The fact remains that fantasy is fantasy and reality is reality. We cannot live in a daydream no matter how enticing it may be. When engaging in real life takes a back seat to spending time in an internal fantasy world, it becomes a dangerous thing. I’ve gotten myself lost in a fantasy world more times than I can count over the years and I have to say that although the rush of it is indeed beyond compare, waking up to reality is inevitable, painful, and intensely jarring.

Dreaming isn’t Living

But Angela…what about the transformative power of the imagination? What about visualization? That which you focus on becomes your reality! Imaginative thought is the foundation of creative innovation!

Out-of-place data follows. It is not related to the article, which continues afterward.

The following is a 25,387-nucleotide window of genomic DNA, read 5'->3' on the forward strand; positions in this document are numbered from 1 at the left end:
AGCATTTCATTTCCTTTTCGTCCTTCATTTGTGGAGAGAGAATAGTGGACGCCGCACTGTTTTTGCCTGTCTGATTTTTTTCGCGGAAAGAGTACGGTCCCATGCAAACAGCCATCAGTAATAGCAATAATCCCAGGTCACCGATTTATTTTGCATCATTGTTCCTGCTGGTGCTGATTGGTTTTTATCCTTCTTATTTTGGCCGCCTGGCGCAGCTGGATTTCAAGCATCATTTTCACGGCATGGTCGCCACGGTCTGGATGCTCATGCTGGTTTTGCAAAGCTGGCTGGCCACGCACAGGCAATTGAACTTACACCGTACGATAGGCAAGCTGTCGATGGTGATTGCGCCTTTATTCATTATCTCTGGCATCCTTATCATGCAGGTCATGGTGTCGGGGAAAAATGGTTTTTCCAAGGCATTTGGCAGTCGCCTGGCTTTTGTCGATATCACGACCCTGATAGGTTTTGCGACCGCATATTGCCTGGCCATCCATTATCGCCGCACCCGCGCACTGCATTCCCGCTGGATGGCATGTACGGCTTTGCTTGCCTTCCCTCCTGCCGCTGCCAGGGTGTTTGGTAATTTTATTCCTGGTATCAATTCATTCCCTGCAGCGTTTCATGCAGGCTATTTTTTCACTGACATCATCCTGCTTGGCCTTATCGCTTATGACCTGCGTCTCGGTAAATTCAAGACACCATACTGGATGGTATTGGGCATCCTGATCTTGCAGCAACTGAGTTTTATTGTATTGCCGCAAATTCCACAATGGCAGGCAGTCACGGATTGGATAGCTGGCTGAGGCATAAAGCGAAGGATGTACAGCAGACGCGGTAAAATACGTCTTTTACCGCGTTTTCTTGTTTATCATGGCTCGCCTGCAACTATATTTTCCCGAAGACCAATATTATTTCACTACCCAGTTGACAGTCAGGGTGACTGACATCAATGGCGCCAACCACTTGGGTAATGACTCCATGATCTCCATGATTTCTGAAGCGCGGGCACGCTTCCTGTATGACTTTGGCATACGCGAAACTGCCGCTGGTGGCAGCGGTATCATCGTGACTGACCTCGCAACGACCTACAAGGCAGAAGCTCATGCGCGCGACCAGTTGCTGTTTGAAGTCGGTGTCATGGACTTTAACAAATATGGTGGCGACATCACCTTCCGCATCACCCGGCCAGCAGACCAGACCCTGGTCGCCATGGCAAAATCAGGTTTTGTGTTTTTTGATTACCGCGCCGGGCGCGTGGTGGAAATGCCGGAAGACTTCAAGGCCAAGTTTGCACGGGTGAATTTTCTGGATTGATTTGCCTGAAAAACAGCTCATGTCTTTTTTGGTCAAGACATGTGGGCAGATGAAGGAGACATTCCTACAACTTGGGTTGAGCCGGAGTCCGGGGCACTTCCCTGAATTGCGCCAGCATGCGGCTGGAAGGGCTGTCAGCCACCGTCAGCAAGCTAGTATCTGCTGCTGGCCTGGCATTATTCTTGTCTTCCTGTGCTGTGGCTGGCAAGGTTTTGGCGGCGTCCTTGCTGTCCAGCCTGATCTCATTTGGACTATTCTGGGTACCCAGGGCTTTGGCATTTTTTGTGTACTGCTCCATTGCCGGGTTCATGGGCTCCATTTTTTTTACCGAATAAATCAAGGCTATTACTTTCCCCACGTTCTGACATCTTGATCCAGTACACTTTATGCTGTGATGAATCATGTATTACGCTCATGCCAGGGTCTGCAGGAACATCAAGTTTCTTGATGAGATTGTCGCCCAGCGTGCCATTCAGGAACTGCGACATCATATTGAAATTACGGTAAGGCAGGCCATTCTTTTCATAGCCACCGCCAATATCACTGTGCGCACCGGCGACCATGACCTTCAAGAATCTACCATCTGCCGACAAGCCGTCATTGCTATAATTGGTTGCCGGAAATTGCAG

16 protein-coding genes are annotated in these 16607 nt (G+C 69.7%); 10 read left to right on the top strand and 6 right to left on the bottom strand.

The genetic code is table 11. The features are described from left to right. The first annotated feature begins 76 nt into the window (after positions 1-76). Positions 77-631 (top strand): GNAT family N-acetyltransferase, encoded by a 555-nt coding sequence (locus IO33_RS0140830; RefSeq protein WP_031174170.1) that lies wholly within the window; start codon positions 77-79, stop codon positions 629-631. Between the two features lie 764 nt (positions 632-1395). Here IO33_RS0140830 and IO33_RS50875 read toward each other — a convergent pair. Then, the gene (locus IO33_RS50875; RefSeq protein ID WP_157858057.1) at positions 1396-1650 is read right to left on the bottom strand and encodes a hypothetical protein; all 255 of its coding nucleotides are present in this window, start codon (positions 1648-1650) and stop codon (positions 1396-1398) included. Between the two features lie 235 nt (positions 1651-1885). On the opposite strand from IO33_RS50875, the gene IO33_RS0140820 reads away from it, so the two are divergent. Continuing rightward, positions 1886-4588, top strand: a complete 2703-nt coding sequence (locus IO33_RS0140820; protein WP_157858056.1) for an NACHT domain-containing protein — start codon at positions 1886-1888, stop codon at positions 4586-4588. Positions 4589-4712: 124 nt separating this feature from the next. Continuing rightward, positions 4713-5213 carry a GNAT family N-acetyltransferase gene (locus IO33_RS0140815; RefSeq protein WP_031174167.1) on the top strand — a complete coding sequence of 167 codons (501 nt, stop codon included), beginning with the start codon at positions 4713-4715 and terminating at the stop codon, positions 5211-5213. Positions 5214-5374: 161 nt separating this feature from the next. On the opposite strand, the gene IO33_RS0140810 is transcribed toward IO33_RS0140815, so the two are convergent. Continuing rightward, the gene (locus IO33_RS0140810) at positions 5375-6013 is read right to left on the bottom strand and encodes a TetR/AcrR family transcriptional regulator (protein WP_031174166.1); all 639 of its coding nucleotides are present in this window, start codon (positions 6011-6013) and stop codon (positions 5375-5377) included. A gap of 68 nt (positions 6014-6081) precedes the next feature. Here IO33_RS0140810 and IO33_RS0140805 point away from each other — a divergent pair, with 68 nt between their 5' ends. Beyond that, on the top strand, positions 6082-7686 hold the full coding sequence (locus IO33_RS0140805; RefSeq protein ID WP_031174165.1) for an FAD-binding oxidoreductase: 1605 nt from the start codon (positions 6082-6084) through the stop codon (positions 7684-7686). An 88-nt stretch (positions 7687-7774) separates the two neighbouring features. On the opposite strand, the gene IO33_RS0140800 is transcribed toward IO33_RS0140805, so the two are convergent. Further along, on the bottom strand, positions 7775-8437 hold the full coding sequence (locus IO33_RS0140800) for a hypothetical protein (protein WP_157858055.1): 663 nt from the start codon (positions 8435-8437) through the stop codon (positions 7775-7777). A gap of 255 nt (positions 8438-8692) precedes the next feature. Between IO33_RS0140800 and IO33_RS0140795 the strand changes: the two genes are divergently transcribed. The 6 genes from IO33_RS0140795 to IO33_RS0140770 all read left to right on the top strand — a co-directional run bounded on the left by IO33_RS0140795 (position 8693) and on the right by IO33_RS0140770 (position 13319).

I’ve seen far too many people misunderstand visualization and manifestation theory. I apply these things primarily from a therapeutic psychological perspective…but again as a Christian I understand that aligning my heart, soul, mind, and life with the will and purpose of God by surrendering my hopes and dreams to him is exactly what brings about the manifestation of his promises and unlocks his miraculous design.

I have learned — and am still learning — that nothing will manifest if it is against God’s will and timing. We are not the authors of our own stories. Attempting to rewrite the script results in a cycle of pain and conflict: times of trial that teach us he loves us too much to allow us to grasp for things or people that are not good for us.